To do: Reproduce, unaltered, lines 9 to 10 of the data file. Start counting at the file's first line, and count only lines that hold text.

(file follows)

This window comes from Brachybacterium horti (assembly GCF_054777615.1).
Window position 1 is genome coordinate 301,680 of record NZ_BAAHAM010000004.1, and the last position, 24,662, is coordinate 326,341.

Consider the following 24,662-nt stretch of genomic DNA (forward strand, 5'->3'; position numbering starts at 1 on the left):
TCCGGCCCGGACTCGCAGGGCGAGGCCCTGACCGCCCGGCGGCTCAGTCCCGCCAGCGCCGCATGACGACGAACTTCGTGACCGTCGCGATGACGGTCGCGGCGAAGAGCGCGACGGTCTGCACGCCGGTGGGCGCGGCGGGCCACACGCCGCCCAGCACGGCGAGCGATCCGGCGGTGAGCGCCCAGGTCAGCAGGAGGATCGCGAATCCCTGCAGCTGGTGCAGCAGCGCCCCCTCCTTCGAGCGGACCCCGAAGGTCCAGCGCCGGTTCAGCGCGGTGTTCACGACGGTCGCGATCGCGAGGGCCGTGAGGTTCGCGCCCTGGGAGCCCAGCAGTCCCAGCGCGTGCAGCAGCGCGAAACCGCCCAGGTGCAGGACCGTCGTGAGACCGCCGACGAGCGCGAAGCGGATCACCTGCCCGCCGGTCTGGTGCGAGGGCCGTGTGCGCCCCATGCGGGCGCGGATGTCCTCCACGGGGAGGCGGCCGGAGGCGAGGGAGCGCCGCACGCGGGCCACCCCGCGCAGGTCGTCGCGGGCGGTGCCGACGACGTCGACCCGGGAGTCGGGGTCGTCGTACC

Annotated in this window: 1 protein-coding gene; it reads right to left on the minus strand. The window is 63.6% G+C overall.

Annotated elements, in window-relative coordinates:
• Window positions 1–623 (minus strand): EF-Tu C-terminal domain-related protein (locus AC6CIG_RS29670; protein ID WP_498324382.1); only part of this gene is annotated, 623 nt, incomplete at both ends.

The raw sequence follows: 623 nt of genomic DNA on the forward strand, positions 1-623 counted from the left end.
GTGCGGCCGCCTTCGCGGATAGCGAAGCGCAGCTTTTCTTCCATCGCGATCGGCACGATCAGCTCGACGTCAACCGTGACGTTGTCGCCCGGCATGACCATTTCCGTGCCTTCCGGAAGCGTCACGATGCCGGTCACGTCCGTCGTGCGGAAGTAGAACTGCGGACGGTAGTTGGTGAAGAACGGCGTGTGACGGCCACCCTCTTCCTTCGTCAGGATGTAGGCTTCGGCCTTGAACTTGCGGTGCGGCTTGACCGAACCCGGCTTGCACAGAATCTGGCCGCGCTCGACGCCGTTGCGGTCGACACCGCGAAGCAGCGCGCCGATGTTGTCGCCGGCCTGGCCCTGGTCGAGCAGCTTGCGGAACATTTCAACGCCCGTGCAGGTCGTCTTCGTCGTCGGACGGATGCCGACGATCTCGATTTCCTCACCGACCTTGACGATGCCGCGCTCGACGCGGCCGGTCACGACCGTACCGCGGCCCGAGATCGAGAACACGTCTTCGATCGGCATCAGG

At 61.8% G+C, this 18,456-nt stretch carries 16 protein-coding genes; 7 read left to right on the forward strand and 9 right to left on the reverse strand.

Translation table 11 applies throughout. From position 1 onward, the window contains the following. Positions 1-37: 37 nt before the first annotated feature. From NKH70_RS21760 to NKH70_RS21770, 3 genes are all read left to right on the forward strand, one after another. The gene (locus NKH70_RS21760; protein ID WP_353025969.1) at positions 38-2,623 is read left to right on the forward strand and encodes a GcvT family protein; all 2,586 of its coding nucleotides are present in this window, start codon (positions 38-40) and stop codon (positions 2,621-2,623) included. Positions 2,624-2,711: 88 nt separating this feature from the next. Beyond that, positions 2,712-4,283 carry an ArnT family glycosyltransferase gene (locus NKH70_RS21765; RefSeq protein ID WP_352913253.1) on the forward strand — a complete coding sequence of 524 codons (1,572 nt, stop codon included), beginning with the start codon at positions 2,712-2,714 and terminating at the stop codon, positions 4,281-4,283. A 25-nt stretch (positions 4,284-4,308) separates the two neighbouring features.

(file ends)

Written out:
GTGCGGCCGCCTTCGCGGATAGCGAAGCGCAGCTTTTCTTCCATCGCGATCGGCACGATCAGCTCGACGTCAACCGTGACGTTGTCGCCCGGCATGACCATTTCCGTGCCTTCCGGAAGCGTCACGATGCCGGTCACGTCCGTCGTGCGGAAGTAGAACTGCGGACGGTAGTTGGTGAAGAACGGCGTGTGACGGCCACCCTCTTCCTTCGTCAGGATGTAGGCTTCGGCCTTGAACTTGCGGTGCGGCTTGACCGAACCCGGCTTGCACAGAATCTGGCCGCGCTCGACGCCGTTGCGGTCGACACCGCGAAGCAGCGCGCCGATGTTGTCGCCGGCCTGGCCCTGGTCGAGCAGCTTGCGGAACATTTCAACGCCCGTGCAGGTCGTCTTCGTCGTCGGACGGATGCCGACGATCTCGATTTCCTCACCGACCTTGACGATGCCGCGCTCGACGCGGCCGGTCACGACCGTACCGCGGCCCGAGATCGAGAACACGTCTTCGATCGGCATCAGG

At 61.8% G+C, this 18,456-nt stretch carries 16 protein-coding genes; 7 read left to right on the forward strand and 9 right to left on the reverse strand.